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John. L. (John Louis) Spivak:

An Inventory of His Literary File in the Photography Collection at the Harry Ransom Center

Creator: Spivak, John L. (John Louis), 1897-1981
Title: John. L. (John Louis) Spivak Literary File, circa 1931
Dates: Circa 1931
Extent: 1.5 document boxes (146 photographs)
Abstract: The Literary File of American journalist and author John L. (John Louis) Spivak consists of photographic prints and negatives primarily of African American prisoners, their abuse by wardens, and their living conditions in rural Georgia. All photographs were made by Spivak and used as documentation for and illustration in his 1932 novel Georgia Nigger.
Call Number: Photography Collection PH-281
Language: English and
Access: Open for research. Please note: Negatives cannot be accessed without curatorial approval, but access prints are available for negatives which were not accompanied by original prints.

Acquisition: Internal transfer
Processed by: Susan McClellan, 2006; Kait Dorsky, 2015

The University of Texas at Austin, Harry Ransom Center

John Louis Spivak was born on June 13, 1897, and grew up in New Haven, Connecticut. After a series of factory jobs, Spivak began his career in journalism as a police reporter for the New Haven Union. His antipathy for the patriotic hysteria of the late 1910s, coupled with an interest in socialism, politicized Spivak, who investigated and exposed corruption and venality in American business and government. By 1919, Spivak was working as a freelance reporter for the American Socialist Party's paper, The Call, where he covered labor unrest in the West Virginia mines, going so far as to personally ask the White House to investigate the murders of unionizers and the Sacco-Vanzetti murder trial.
Throughout the 1920s and 1930s, Spivak travelled around the country and the world investigating corruption and inequality. He successfully proved that a New York police commissioner's "evidence" of labor unions receiving funds from the U.S.S.R. was forged. He also investigated living conditions in Georgia prison camps and chain gangs, which he revealed in his 1932 novel Georgia Nigger. This book caused a sensation, and it is credited with curtailing the chain gang system in the South.
In the 1930s, Spivak investigated the rise of fascism, working with several anti-fascist and Jewish groups to expose German and Japanese propagandists and spies. His 1934 book, Plotting America's Pogroms, investigated Nazi groups in the United States. He continued his investigations and interviewed members of the anti-Nazi underground in Rome, Vienna, Berlin, Warsaw, and Prague. He published these reports as Europe Under the Terror (1936). Spivak also exposed a group of fascist sympathizers who were trying to foment a revolution in Mexico in order to divert American attention from Germany and Japan. His 1940 book, The Shrine of the Silver Dollar, led to the downfall of the anti-Semitic broadcaster, Father Charles Coughlin.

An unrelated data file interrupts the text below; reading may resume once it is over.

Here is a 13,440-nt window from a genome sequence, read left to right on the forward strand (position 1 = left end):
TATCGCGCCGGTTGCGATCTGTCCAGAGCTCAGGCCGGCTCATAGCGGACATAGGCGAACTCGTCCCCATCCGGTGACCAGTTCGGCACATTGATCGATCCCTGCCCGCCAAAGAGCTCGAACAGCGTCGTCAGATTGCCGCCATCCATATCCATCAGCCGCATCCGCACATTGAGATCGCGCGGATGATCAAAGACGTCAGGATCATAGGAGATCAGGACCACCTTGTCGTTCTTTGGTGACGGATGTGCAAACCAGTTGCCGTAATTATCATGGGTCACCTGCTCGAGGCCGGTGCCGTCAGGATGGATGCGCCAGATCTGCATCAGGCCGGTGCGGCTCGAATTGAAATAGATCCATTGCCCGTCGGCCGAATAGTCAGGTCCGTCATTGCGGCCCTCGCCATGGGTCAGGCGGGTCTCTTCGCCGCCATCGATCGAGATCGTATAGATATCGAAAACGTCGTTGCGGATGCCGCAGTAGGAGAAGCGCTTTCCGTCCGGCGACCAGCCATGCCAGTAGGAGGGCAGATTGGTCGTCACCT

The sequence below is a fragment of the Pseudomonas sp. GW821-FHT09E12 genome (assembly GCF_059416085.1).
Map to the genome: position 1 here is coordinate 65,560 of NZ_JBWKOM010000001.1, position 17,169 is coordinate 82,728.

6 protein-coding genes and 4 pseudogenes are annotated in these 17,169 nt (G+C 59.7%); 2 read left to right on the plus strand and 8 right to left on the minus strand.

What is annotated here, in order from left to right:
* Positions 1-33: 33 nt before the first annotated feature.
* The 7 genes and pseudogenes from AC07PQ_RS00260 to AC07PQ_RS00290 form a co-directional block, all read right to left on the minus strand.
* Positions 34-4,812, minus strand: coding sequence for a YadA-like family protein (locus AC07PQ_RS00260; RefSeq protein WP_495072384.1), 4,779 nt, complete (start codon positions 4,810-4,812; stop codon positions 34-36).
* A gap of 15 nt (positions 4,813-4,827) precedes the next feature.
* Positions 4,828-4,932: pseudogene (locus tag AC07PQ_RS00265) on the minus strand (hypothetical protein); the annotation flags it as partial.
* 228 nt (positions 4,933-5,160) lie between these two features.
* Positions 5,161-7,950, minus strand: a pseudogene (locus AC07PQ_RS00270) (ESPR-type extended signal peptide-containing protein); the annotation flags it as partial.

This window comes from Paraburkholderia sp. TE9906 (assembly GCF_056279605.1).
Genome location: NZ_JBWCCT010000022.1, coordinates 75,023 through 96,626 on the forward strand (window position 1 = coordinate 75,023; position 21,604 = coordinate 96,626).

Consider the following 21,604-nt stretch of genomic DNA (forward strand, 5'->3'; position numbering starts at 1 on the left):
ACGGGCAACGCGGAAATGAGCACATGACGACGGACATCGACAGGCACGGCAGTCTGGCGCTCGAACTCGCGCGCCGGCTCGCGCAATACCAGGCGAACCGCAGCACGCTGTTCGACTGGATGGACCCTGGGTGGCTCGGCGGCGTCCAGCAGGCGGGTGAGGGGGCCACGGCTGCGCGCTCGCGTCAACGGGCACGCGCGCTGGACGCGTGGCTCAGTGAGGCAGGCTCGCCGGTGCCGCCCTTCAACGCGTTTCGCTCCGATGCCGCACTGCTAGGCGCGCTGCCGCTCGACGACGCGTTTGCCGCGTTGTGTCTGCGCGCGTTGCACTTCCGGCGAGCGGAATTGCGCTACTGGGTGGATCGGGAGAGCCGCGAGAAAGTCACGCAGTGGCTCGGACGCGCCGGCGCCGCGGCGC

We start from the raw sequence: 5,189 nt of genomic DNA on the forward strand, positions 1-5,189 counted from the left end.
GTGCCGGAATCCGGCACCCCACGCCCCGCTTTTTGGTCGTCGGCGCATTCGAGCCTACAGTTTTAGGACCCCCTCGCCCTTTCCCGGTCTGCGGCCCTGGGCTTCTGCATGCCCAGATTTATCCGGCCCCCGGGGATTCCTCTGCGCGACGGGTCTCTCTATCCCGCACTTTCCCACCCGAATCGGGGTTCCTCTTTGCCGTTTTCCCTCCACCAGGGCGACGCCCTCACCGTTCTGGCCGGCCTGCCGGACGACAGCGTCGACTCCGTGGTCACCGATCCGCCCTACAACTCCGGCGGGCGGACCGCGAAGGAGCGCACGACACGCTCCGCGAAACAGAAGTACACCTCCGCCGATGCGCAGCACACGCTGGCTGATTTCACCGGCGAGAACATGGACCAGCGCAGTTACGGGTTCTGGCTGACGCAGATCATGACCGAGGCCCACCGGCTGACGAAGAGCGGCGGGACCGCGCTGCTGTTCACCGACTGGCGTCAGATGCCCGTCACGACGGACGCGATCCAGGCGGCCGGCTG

Spivak retired from journalism in the early 1960s and published an autobiography, A Man in His Time, in 1967. Two years later, he became consumer affairs editor at a Pennsylvania newspaper. There he exposed a corrupt magazine sales scheme which eventually led to a new state consumer protection law.
Spivak died on September 30, 1981, in Philadelphia.

The Literary File of American journalist and author John L. (John Louis) Spivak consists of 146 photographs (81 prints, 65 negatives), primarily of African American prisoners in Georgia circa 1931. The images depict wardens' abuse of prisons, prisoners' living conditions, chain gangs, and the rural environment. All photographs were made by Spivak and used as documentation for, and illustration of, his 1932 novel Georgia Nigger. While the majority of the photographs are small in size, approximately nine by twelve centimeters, several enlargements are also included. A few of the photographs have black and white paint applied to either mask or enhance the image, and several show printer's crop marks.
Descriptions in this finding aid are based on Spivak’s inscriptions on the photographic print versos, where available. The images are arranged based on their original order, with negatives at the end of the collection.
This file forms a part of the Ransom Center’s Literary File photography collection, which is comprised of photographs and albums withdrawn from the libraries and/or papers of literary figures and businesses, and generally include portraits and images taken or collected by and/or of those people and businesses.

Additional material, much of it related to Georgia Nigger, is located in Spivak’s personal papers, which are also held by the Ransom Center.


Williams, J. D. (Prison warden).


African American prisoners--Georgia--1930-1940.
Chain gangs--Georgia--1930-1940.
Convict labor--Georgia--1930-1940.
Prison wardens--Georgia--1930-1940.
Prisoners--Abuse of--Georgia--1930-1940.


Georgia--Pictorial works--1930-1940.

Document Types

Gelatin silver prints.
Nitrate negatives.